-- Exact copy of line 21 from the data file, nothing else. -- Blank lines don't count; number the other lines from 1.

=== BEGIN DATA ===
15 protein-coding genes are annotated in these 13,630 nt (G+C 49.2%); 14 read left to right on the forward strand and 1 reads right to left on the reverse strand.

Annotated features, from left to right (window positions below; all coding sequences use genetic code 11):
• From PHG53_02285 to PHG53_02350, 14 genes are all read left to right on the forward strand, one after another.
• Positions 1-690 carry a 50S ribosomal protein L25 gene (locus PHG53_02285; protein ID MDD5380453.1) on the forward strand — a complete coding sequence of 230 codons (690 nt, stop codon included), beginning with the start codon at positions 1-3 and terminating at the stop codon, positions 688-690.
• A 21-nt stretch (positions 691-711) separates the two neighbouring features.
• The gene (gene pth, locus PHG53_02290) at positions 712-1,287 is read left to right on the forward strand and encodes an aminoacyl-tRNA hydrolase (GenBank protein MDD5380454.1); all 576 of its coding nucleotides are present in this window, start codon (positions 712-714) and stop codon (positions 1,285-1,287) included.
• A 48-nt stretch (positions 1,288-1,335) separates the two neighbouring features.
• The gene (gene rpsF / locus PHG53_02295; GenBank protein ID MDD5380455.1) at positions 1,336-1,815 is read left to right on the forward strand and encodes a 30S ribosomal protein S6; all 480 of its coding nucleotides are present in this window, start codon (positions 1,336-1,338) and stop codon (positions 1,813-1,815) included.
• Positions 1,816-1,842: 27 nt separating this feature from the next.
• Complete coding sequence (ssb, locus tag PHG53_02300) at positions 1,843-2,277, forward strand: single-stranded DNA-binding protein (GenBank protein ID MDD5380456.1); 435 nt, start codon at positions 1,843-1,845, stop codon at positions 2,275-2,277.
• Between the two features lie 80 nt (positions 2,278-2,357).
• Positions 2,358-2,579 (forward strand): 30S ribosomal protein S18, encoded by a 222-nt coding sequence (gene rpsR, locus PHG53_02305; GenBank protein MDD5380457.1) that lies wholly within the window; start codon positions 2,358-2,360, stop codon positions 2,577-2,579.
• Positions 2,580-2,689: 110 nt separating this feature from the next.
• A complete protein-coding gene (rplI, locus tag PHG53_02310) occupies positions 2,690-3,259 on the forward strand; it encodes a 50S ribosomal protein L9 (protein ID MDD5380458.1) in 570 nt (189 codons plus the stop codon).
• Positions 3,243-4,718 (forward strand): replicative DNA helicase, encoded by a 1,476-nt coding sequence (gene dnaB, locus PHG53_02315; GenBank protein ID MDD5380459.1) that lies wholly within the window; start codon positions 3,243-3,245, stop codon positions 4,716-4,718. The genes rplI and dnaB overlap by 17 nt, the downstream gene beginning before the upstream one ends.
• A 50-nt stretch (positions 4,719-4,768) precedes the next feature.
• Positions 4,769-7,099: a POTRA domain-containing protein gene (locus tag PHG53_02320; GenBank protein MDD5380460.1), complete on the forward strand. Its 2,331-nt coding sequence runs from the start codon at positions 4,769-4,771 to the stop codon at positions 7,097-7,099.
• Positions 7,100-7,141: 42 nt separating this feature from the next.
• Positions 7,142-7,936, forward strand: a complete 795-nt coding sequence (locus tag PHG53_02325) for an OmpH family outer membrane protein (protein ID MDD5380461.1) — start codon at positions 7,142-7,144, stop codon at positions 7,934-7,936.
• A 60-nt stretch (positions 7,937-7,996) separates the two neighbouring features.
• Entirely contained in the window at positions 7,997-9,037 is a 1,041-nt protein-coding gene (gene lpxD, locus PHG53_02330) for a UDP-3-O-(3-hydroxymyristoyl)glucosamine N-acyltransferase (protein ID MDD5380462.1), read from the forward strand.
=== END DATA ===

• Entirely contained in the window at positions 7,997-9,037 is a 1,041-nt protein-coding gene (gene lpxD, locus PHG53_02330) for a UDP-3-O-(3-hydroxymyristoyl)glucosamine N-acyltransferase (protein ID MDD5380462.1), read from the forward strand.